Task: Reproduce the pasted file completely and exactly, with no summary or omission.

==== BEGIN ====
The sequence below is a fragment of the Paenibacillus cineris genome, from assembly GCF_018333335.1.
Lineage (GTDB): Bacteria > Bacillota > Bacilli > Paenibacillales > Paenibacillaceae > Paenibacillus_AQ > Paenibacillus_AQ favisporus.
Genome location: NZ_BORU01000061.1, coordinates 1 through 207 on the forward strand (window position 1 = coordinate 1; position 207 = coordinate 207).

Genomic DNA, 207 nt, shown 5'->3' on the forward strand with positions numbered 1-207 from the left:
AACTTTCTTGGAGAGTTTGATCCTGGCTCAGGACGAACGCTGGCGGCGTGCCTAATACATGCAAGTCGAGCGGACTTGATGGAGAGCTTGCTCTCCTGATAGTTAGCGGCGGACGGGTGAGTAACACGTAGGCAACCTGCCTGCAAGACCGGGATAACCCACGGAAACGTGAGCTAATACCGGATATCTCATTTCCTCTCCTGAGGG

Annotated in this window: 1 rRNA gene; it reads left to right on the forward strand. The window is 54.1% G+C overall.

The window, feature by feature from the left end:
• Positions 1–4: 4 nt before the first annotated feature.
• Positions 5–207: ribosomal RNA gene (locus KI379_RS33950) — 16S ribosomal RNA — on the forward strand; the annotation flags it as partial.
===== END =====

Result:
The sequence below is a fragment of the Paenibacillus cineris genome, from assembly GCF_018333335.1.
Lineage (GTDB): Bacteria > Bacillota > Bacilli > Paenibacillales > Paenibacillaceae > Paenibacillus_AQ > Paenibacillus_AQ favisporus.
Genome location: NZ_BORU01000061.1, coordinates 1 through 207 on the forward strand (window position 1 = coordinate 1; position 207 = coordinate 207).

Genomic DNA, 207 nt, shown 5'->3' on the forward strand with positions numbered 1-207 from the left:
AACTTTCTTGGAGAGTTTGATCCTGGCTCAGGACGAACGCTGGCGGCGTGCCTAATACATGCAAGTCGAGCGGACTTGATGGAGAGCTTGCTCTCCTGATAGTTAGCGGCGGACGGGTGAGTAACACGTAGGCAACCTGCCTGCAAGACCGGGATAACCCACGGAAACGTGAGCTAATACCGGATATCTCATTTCCTCTCCTGAGGG

Annotated in this window: 1 rRNA gene; it reads left to right on the forward strand. The window is 54.1% G+C overall.

The window, feature by feature from the left end:
• Positions 1–4: 4 nt before the first annotated feature.
• Positions 5–207: ribosomal RNA gene (locus KI379_RS33950) — 16S ribosomal RNA — on the forward strand; the annotation flags it as partial.